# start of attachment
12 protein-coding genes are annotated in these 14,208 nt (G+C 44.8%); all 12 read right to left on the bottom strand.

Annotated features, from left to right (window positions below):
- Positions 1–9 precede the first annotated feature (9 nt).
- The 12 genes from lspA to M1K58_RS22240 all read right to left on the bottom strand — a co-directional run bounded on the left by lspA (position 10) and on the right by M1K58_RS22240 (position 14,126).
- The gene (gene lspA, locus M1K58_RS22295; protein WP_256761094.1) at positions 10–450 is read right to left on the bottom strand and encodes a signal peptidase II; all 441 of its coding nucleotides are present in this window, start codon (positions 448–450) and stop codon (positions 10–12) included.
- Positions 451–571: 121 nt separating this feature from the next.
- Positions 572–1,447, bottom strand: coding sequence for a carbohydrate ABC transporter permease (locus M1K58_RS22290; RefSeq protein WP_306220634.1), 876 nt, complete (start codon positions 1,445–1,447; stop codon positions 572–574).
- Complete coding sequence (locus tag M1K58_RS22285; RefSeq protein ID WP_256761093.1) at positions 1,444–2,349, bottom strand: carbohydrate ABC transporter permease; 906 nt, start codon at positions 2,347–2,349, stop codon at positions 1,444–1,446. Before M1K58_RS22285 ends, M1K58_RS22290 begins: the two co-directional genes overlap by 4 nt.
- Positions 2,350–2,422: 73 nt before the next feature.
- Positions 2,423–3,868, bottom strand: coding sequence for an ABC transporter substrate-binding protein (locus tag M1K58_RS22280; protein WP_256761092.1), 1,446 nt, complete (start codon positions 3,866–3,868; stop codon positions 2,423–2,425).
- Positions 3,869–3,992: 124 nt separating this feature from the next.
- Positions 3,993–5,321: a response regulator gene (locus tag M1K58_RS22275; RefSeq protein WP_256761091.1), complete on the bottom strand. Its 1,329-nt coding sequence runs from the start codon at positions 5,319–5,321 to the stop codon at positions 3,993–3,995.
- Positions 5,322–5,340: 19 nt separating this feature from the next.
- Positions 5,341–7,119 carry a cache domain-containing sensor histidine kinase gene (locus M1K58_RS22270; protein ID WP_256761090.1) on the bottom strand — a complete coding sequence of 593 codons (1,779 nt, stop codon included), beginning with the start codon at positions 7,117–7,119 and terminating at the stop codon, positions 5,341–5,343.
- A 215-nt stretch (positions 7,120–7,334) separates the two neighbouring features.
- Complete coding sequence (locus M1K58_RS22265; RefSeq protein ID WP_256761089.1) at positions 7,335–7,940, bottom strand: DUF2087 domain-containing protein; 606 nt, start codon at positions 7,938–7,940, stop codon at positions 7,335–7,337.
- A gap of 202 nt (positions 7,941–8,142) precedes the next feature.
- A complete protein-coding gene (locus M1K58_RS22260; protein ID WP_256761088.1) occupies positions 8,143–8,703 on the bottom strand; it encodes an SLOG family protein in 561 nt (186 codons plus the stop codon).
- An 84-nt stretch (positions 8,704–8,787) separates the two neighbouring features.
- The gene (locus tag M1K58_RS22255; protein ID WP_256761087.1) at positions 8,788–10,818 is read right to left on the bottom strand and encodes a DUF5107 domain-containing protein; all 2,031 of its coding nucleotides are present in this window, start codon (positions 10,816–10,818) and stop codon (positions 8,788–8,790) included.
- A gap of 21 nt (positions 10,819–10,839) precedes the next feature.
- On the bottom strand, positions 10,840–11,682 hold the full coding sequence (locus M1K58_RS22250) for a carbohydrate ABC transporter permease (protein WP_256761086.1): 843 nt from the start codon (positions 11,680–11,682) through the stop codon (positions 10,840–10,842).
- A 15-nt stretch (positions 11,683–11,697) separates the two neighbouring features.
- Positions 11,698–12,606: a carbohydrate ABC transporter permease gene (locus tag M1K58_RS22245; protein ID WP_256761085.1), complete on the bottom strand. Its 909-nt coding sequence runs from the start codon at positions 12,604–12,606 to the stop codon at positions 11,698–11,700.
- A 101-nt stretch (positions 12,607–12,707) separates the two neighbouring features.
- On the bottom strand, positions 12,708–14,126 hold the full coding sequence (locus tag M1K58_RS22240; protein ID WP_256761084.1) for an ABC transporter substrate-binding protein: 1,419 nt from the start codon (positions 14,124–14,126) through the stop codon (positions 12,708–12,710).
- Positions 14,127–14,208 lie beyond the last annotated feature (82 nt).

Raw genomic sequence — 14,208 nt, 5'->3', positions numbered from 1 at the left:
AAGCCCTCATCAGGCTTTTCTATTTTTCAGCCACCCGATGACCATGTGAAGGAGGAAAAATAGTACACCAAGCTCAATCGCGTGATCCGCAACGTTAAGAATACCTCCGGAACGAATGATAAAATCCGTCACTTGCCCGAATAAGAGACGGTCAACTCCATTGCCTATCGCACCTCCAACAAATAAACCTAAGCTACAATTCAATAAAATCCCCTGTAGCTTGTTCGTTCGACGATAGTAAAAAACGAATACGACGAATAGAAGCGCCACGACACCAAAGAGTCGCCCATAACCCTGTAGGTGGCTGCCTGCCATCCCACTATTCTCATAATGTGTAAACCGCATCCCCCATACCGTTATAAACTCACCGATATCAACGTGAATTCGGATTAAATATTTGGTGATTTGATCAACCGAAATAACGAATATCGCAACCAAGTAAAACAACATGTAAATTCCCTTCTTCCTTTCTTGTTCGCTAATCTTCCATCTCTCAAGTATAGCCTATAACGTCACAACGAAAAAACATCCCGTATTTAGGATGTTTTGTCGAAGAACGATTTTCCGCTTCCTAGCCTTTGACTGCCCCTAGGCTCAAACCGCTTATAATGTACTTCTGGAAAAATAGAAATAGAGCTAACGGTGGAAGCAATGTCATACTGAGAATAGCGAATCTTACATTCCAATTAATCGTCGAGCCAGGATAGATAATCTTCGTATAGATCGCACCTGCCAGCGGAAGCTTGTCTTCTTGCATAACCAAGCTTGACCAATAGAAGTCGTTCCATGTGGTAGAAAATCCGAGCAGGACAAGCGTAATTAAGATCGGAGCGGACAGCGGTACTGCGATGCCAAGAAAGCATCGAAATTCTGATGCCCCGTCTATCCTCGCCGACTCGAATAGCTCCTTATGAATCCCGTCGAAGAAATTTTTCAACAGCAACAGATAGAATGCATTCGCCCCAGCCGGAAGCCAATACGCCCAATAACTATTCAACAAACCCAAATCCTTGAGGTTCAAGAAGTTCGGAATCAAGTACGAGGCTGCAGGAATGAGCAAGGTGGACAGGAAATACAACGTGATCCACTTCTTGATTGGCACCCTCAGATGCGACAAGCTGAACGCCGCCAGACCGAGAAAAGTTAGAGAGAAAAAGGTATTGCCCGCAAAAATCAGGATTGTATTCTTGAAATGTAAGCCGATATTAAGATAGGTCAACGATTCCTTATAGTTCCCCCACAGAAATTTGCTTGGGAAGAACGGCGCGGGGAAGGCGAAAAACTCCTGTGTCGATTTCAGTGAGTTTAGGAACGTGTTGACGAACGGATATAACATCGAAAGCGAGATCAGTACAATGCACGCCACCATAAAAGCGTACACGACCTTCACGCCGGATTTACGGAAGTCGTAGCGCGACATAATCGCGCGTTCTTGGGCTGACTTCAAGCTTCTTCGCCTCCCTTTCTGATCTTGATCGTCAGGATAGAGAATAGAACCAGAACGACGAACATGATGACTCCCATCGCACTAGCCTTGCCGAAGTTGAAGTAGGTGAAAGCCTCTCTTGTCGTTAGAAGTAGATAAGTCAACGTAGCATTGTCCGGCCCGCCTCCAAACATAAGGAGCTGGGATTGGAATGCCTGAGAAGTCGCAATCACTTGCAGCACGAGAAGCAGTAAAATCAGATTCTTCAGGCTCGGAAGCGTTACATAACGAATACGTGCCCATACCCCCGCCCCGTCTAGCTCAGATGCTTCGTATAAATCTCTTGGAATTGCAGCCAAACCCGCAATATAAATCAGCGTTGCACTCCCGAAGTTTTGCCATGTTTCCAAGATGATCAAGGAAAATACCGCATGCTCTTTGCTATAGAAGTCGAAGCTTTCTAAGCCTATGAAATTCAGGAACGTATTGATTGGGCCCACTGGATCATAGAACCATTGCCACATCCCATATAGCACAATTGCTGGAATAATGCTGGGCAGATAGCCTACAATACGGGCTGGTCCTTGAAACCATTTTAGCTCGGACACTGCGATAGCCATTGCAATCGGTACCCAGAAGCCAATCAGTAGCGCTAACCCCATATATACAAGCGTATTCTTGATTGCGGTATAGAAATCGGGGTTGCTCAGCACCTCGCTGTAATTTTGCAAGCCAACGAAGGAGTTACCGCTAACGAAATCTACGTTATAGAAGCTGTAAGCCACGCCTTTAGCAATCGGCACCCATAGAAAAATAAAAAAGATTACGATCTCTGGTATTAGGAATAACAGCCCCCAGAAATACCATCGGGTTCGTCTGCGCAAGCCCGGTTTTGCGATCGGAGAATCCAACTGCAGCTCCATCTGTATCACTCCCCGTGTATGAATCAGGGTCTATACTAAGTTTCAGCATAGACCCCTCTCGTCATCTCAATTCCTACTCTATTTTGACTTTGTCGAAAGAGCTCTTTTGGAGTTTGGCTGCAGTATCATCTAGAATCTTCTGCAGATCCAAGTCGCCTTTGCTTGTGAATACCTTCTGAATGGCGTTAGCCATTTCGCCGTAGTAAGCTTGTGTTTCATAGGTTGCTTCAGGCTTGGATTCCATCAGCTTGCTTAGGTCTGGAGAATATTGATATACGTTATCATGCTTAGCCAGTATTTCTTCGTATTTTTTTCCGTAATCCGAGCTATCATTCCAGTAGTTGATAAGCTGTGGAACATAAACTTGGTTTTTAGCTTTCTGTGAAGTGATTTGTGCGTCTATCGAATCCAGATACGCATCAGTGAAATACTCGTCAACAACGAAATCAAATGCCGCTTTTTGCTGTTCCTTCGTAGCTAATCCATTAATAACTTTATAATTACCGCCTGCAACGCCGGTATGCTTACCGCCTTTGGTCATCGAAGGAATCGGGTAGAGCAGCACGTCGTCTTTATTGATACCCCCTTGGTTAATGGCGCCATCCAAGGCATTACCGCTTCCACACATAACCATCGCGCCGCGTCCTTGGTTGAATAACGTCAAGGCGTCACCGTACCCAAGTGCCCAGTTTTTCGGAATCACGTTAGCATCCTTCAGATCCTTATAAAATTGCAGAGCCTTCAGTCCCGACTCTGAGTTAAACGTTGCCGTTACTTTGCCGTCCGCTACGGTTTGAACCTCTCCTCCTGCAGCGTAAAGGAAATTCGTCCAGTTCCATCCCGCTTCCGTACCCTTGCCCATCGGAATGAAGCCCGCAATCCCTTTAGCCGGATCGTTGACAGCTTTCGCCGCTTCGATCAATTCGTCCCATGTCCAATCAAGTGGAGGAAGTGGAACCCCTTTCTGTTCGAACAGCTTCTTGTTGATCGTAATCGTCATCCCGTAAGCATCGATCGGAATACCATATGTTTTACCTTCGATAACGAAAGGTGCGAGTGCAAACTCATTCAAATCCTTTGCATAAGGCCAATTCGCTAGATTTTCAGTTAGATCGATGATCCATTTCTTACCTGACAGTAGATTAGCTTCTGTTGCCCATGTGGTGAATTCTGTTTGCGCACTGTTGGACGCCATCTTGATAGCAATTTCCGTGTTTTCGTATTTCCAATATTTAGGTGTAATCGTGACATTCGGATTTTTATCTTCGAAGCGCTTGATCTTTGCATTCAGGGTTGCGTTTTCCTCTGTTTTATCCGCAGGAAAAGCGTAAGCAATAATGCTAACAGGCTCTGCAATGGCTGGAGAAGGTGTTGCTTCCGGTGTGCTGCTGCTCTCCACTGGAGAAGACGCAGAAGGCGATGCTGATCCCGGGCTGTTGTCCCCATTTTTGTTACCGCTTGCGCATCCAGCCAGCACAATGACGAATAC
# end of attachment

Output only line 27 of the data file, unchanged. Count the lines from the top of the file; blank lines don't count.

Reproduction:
- Positions 14,127–14,208 lie beyond the last annotated feature (82 nt).